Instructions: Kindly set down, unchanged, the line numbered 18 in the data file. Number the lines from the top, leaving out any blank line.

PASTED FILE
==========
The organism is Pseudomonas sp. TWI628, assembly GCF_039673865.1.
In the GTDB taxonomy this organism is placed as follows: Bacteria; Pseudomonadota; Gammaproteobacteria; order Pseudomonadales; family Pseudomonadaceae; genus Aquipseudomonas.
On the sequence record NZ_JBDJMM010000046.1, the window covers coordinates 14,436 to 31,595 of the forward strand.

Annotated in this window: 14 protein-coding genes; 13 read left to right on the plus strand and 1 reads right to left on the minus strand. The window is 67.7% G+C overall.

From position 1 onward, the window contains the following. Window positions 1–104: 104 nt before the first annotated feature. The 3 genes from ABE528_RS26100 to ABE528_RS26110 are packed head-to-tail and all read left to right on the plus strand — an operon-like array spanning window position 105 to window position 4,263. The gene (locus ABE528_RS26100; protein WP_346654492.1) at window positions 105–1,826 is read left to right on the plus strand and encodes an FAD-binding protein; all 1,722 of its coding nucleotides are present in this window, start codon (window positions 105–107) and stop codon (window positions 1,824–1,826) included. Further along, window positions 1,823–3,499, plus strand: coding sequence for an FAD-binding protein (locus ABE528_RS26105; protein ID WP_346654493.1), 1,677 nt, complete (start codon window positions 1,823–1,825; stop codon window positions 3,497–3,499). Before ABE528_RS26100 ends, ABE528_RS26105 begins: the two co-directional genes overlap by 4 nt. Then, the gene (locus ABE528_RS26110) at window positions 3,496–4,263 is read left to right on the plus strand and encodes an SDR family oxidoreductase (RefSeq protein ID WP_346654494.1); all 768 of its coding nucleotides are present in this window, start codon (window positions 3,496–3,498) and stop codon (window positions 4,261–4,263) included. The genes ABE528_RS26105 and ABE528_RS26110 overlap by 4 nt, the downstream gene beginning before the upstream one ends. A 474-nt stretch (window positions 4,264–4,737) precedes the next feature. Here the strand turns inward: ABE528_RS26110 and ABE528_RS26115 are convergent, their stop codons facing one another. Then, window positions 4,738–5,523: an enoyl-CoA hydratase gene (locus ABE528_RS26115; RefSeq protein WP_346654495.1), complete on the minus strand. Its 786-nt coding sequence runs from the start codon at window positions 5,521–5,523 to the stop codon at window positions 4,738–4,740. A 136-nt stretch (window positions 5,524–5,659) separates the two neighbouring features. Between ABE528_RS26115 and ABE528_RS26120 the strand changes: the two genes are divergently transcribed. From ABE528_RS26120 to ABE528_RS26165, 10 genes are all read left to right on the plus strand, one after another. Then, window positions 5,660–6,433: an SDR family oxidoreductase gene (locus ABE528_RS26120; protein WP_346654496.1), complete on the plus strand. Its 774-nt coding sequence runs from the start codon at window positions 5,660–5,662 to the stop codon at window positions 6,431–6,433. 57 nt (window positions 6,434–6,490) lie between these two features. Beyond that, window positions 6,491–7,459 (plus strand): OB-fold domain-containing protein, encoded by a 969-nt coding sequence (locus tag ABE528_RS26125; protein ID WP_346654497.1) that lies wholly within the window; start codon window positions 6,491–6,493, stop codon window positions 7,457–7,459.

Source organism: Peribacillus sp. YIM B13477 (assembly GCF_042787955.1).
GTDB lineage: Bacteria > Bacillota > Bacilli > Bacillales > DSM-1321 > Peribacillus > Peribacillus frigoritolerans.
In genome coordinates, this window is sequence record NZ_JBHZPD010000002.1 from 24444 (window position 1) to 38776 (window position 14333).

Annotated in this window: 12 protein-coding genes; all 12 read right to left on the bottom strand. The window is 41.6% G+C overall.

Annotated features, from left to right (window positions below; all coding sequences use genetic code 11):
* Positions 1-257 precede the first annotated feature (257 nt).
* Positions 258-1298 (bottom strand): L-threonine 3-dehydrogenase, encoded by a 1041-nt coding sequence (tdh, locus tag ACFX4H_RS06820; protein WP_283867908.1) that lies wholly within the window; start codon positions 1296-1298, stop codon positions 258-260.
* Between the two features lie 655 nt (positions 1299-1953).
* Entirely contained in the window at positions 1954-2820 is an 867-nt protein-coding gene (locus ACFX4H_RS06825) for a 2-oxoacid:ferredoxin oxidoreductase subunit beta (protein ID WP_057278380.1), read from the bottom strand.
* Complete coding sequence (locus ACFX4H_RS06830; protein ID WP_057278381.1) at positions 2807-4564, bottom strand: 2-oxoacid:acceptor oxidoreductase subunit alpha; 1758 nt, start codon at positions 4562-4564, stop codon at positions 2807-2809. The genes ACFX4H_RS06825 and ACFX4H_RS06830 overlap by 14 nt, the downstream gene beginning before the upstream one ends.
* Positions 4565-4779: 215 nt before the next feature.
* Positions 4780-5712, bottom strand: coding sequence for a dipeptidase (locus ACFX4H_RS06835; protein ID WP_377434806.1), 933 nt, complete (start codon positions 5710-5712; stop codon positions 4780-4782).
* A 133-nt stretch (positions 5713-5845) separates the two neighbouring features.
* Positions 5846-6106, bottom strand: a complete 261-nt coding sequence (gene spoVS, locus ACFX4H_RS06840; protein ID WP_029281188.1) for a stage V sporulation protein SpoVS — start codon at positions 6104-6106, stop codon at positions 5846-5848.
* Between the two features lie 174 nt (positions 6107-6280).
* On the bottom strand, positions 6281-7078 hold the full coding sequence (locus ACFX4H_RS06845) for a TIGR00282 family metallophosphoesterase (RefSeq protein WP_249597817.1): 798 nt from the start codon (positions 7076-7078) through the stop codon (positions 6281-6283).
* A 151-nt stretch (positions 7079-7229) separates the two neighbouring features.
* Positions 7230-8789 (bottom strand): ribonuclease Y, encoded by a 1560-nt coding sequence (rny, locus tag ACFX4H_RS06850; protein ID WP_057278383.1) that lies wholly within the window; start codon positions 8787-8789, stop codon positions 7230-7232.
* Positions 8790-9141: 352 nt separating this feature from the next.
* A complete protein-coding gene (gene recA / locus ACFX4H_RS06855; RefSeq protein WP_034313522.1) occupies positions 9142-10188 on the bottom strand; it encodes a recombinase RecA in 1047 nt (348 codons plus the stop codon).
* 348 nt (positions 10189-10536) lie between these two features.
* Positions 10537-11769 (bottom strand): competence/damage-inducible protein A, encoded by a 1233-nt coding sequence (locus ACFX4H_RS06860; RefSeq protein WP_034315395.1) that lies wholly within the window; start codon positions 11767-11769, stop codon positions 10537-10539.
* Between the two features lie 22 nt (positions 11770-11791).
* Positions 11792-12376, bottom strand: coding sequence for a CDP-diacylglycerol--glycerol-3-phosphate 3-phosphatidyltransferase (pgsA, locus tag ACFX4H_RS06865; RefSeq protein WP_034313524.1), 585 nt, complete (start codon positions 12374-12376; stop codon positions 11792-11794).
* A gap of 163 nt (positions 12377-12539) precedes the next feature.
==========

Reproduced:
* A 133-nt stretch (positions 5713-5845) separates the two neighbouring features.